New Food Safety Regulations Will Impact Us on the Farm

On January 4, 2011, President Obama signed the U.S. Food and Drug Administration Food Safety Modernization Act (FSMA). This legislation gives FDA new responsibilities and powers in the prevention of food safety risks to American consumers.

I’m sure few of the readers of this blog gave much notice to the signing of this new legislation. However, the impact will be felt by all of us in coming months and years as the legislation gets enacted.

A basic component of this legislation that will have the most immediate impact is the requirement that all food, feed, ingredient and pet food facilities develop plans to identify and control food/feed safety hazards. All of the feed ingredient suppliers to our industry are beginning this process of identification and control.

The good news of this process is that implementation of the identification and control process reduces the risk of food safety issues such as the dioxin introduction into pig feed in Germany a few years ago. The total ban on sales of pigs to slaughter and associated feed recalls affected a very large segment of the German pork industry. Closer to home we only have to look at the melamine issue in products from China as another example of what FSMA is trying to prevent.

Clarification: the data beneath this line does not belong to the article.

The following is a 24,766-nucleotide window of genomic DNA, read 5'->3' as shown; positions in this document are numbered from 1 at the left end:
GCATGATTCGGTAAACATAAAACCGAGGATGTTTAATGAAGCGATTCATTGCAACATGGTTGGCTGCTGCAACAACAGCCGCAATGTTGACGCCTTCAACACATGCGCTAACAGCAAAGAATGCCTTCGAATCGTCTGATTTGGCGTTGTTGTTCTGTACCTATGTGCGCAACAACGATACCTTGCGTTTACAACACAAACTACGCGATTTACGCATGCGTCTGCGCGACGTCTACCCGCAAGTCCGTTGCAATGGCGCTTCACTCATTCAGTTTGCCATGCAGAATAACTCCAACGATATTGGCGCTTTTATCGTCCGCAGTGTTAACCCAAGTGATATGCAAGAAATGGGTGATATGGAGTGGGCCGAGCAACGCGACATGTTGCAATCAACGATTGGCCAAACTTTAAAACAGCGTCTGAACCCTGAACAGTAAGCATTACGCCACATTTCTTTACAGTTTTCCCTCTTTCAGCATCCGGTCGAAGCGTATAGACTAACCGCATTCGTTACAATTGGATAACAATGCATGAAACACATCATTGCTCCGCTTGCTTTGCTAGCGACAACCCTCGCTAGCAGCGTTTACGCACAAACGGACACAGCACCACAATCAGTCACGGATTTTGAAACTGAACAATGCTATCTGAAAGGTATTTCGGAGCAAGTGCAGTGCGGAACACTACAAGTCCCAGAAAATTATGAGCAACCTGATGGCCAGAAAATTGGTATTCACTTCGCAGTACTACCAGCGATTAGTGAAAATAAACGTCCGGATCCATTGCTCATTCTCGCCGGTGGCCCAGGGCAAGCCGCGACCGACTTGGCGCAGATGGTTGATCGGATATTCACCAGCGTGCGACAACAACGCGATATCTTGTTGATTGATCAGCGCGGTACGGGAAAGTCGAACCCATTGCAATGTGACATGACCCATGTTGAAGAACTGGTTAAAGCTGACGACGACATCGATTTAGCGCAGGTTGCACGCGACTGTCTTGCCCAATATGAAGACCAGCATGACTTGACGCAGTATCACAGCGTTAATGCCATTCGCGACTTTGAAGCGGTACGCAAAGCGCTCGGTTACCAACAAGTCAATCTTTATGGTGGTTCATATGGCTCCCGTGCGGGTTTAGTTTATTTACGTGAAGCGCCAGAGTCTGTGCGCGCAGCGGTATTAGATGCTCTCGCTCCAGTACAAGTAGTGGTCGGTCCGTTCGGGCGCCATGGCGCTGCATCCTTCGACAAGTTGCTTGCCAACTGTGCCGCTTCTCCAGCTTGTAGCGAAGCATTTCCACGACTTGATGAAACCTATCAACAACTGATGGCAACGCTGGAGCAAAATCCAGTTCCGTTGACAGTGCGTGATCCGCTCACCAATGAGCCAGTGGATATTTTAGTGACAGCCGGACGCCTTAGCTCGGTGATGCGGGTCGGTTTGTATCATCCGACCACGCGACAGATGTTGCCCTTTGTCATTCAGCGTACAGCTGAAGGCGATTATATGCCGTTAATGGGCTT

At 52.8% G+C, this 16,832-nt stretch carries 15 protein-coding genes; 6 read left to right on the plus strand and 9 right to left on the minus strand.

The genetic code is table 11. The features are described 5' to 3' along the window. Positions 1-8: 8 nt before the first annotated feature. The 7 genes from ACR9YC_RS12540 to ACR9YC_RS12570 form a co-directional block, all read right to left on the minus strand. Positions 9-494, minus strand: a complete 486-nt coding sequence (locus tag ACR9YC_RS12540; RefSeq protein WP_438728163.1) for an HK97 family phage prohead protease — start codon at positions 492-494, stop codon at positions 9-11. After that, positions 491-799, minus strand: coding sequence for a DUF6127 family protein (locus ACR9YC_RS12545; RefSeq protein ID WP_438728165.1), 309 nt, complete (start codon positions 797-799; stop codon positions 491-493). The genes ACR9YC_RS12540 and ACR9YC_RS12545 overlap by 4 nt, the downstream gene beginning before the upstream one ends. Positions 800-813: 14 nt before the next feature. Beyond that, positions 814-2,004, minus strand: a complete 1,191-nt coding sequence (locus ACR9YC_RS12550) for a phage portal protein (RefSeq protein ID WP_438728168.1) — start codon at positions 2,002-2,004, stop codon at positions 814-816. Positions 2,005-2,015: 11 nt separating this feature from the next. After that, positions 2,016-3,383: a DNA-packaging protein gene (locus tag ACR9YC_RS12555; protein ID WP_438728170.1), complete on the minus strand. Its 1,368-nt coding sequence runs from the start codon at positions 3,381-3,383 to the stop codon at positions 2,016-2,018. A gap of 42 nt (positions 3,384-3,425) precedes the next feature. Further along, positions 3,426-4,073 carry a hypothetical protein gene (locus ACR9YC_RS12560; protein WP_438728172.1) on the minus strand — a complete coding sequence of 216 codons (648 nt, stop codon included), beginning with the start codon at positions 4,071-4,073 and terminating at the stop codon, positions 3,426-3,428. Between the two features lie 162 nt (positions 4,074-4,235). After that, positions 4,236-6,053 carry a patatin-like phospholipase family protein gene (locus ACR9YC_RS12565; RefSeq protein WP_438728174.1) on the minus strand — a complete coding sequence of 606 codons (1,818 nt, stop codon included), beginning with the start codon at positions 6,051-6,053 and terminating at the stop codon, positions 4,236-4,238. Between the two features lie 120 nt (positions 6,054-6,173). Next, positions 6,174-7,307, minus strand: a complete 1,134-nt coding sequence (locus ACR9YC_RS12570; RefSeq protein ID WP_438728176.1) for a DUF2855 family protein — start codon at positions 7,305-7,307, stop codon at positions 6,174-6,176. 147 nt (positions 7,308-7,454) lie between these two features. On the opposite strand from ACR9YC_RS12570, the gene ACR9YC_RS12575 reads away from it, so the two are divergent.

The bad news is this process will require a huge investment of time and talent on the part of all ingredient suppliers and blenders in our industry. It also means lots of paper work and potential fines for failure to maintain the paper work trail.

I don’t know how deep into the US livestock feed manufacturing industry these regulations will go, but I think we all need to be aware that the expectations of a safe food supply to the US consumer is serious business and FSMA is but one piece of on-going regulatory burdens that consumers are expecting us to assume to meet this expectation. We can expect to see increased emphasis in the regulatory arena on prevention of contamination versus responding to contamination.

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